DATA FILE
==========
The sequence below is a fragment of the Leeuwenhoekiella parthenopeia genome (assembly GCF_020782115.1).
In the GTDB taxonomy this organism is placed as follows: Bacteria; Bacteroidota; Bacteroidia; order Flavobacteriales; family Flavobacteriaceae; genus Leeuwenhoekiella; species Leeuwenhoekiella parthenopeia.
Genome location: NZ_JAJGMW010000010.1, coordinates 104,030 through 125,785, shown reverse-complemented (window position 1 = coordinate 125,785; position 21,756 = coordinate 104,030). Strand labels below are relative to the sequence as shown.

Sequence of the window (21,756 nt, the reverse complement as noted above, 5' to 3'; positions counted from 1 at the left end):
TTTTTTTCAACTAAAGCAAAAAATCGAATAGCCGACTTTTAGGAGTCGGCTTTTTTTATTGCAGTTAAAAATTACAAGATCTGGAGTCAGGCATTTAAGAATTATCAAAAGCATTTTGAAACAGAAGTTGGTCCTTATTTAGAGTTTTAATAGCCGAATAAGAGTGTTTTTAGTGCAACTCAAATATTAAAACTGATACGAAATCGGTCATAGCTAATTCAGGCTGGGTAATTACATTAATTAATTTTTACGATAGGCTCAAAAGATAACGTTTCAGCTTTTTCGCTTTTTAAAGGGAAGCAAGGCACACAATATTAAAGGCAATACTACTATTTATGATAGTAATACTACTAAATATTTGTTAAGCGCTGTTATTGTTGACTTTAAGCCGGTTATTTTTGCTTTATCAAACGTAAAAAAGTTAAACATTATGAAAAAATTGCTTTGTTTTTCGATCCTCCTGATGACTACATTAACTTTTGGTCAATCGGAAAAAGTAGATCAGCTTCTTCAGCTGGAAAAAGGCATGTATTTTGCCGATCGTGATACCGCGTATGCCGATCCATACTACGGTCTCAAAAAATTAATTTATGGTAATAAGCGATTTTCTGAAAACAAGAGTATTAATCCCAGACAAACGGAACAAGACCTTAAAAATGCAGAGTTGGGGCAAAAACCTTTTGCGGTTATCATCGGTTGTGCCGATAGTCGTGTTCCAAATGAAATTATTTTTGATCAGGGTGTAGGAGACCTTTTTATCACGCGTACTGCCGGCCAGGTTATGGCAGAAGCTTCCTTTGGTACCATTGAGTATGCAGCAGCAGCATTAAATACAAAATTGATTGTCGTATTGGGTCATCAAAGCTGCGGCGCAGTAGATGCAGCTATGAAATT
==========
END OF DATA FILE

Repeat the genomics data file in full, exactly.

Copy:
The sequence below is a fragment of the Leeuwenhoekiella parthenopeia genome (assembly GCF_020782115.1).
In the GTDB taxonomy this organism is placed as follows: Bacteria; Bacteroidota; Bacteroidia; order Flavobacteriales; family Flavobacteriaceae; genus Leeuwenhoekiella; species Leeuwenhoekiella parthenopeia.
Genome location: NZ_JAJGMW010000010.1, coordinates 104,030 through 125,785, shown reverse-complemented (window position 1 = coordinate 125,785; position 21,756 = coordinate 104,030). Strand labels below are relative to the sequence as shown.

Sequence of the window (21,756 nt, the reverse complement as noted above, 5' to 3'; positions counted from 1 at the left end):
TTTTTTTCAACTAAAGCAAAAAATCGAATAGCCGACTTTTAGGAGTCGGCTTTTTTTATTGCAGTTAAAAATTACAAGATCTGGAGTCAGGCATTTAAGAATTATCAAAAGCATTTTGAAACAGAAGTTGGTCCTTATTTAGAGTTTTAATAGCCGAATAAGAGTGTTTTTAGTGCAACTCAAATATTAAAACTGATACGAAATCGGTCATAGCTAATTCAGGCTGGGTAATTACATTAATTAATTTTTACGATAGGCTCAAAAGATAACGTTTCAGCTTTTTCGCTTTTTAAAGGGAAGCAAGGCACACAATATTAAAGGCAATACTACTATTTATGATAGTAATACTACTAAATATTTGTTAAGCGCTGTTATTGTTGACTTTAAGCCGGTTATTTTTGCTTTATCAAACGTAAAAAAGTTAAACATTATGAAAAAATTGCTTTGTTTTTCGATCCTCCTGATGACTACATTAACTTTTGGTCAATCGGAAAAAGTAGATCAGCTTCTTCAGCTGGAAAAAGGCATGTATTTTGCCGATCGTGATACCGCGTATGCCGATCCATACTACGGTCTCAAAAAATTAATTTATGGTAATAAGCGATTTTCTGAAAACAAGAGTATTAATCCCAGACAAACGGAACAAGACCTTAAAAATGCAGAGTTGGGGCAAAAACCTTTTGCGGTTATCATCGGTTGTGCCGATAGTCGTGTTCCAAATGAAATTATTTTTGATCAGGGTGTAGGAGACCTTTTTATCACGCGTACTGCCGGCCAGGTTATGGCAGAAGCTTCCTTTGGTACCATTGAGTATGCAGCAGCAGCATTAAATACAAAATTGATTGTCGTATTGGGTCATCAAAGCTGCGGCGCAGTAGATGCAGCTATGAAATT